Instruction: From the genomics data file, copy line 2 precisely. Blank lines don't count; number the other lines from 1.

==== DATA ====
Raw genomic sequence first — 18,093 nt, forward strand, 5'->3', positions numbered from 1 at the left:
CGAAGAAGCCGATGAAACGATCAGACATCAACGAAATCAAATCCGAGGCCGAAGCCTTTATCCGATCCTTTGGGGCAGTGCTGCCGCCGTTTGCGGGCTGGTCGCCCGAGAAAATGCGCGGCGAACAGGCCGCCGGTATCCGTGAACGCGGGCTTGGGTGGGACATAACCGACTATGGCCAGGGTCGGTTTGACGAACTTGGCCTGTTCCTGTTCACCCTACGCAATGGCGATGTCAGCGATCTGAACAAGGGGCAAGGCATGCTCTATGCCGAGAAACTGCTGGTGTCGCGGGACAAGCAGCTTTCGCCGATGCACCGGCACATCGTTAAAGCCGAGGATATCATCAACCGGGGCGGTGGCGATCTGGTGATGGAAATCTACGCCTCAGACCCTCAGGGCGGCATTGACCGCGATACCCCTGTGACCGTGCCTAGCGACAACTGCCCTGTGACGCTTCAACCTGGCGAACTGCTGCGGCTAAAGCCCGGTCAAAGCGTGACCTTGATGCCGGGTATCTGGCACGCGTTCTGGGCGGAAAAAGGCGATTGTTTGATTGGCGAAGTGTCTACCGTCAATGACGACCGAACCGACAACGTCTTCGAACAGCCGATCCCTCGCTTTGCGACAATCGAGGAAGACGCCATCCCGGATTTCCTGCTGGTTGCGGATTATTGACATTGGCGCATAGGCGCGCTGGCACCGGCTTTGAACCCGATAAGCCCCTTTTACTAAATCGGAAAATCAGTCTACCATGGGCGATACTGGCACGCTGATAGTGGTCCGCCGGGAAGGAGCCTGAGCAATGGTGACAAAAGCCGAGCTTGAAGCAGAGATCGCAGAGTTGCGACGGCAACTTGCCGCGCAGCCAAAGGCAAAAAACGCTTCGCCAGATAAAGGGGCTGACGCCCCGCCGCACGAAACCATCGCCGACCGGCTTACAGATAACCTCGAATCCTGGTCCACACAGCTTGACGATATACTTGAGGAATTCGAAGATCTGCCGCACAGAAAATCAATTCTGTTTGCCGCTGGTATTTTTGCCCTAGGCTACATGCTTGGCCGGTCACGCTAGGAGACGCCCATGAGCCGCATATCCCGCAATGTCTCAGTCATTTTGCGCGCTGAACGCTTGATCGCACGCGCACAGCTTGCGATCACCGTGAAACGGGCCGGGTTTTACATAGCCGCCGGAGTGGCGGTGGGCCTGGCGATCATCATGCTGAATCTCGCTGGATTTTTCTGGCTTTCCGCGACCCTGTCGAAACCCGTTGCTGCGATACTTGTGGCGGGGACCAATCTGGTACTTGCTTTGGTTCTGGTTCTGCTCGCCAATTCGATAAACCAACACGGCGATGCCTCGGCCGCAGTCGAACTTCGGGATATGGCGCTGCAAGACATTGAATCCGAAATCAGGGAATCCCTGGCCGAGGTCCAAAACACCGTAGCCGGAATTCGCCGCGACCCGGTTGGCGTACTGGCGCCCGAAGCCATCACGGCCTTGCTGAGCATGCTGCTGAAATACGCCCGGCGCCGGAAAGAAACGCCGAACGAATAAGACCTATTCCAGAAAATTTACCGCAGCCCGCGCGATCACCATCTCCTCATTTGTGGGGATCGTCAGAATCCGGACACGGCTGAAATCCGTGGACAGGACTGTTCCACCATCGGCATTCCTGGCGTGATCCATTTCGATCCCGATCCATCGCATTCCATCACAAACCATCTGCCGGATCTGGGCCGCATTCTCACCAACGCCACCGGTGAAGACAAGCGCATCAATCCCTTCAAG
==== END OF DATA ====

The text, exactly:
CGAAGAAGCCGATGAAACGATCAGACATCAACGAAATCAAATCCGAGGCCGAAGCCTTTATCCGATCCTTTGGGGCAGTGCTGCCGCCGTTTGCGGGCTGGTCGCCCGAGAAAATGCGCGGCGAACAGGCCGCCGGTATCCGTGAACGCGGGCTTGGGTGGGACATAACCGACTATGGCCAGGGTCGGTTTGACGAACTTGGCCTGTTCCTGTTCACCCTACGCAATGGCGATGTCAGCGATCTGAACAAGGGGCAAGGCATGCTCTATGCCGAGAAACTGCTGGTGTCGCGGGACAAGCAGCTTTCGCCGATGCACCGGCACATCGTTAAAGCCGAGGATATCATCAACCGGGGCGGTGGCGATCTGGTGATGGAAATCTACGCCTCAGACCCTCAGGGCGGCATTGACCGCGATACCCCTGTGACCGTGCCTAGCGACAACTGCCCTGTGACGCTTCAACCTGGCGAACTGCTGCGGCTAAAGCCCGGTCAAAGCGTGACCTTGATGCCGGGTATCTGGCACGCGTTCTGGGCGGAAAAAGGCGATTGTTTGATTGGCGAAGTGTCTACCGTCAATGACGACCGAACCGACAACGTCTTCGAACAGCCGATCCCTCGCTTTGCGACAATCGAGGAAGACGCCATCCCGGATTTCCTGCTGGTTGCGGATTATTGACATTGGCGCATAGGCGCGCTGGCACCGGCTTTGAACCCGATAAGCCCCTTTTACTAAATCGGAAAATCAGTCTACCATGGGCGATACTGGCACGCTGATAGTGGTCCGCCGGGAAGGAGCCTGAGCAATGGTGACAAAAGCCGAGCTTGAAGCAGAGATCGCAGAGTTGCGACGGCAACTTGCCGCGCAGCCAAAGGCAAAAAACGCTTCGCCAGATAAAGGGGCTGACGCCCCGCCGCACGAAACCATCGCCGACCGGCTTACAGATAACCTCGAATCCTGGTCCACACAGCTTGACGATATACTTGAGGAATTCGAAGATCTGCCGCACAGAAAATCAATTCTGTTTGCCGCTGGTATTTTTGCCCTAGGCTACATGCTTGGCCGGTCACGCTAGGAGACGCCCATGAGCCGCATATCCCGCAATGTCTCAGTCATTTTGCGCGCTGAACGCTTGATCGCACGCGCACAGCTTGCGATCACCGTGAAACGGGCCGGGTTTTACATAGCCGCCGGAGTGGCGGTGGGCCTGGCGATCATCATGCTGAATCTCGCTGGATTTTTCTGGCTTTCCGCGACCCTGTCGAAACCCGTTGCTGCGATACTTGTGGCGGGGACCAATCTGGTACTTGCTTTGGTTCTGGTTCTGCTCGCCAATTCGATAAACCAACACGGCGATGCCTCGGCCGCAGTCGAACTTCGGGATATGGCGCTGCAAGACATTGAATCCGAAATCAGGGAATCCCTGGCCGAGGTCCAAAACACCGTAGCCGGAATTCGCCGCGACCCGGTTGGCGTACTGGCGCCCGAAGCCATCACGGCCTTGCTGAGCATGCTGCTGAAATACGCCCGGCGCCGGAAAGAAACGCCGAACGAATAAGACCTATTCCAGAAAATTTACCGCAGCCCGCGCGATCACCATCTCCTCATTTGTGGGGATCGTCAGAATCCGGACACGGCTGAAATCCGTGGACAGGACTGTTCCACCATCGGCATTCCTGGCGTGATCCATTTCGATCCCGATCCATCGCATTCCATCACAAACCATCTGCCGGATCTGGGCCGCATTCTCACCAACGCCACCGGTGAAGACAAGCGCATCAATCCCTTCAAG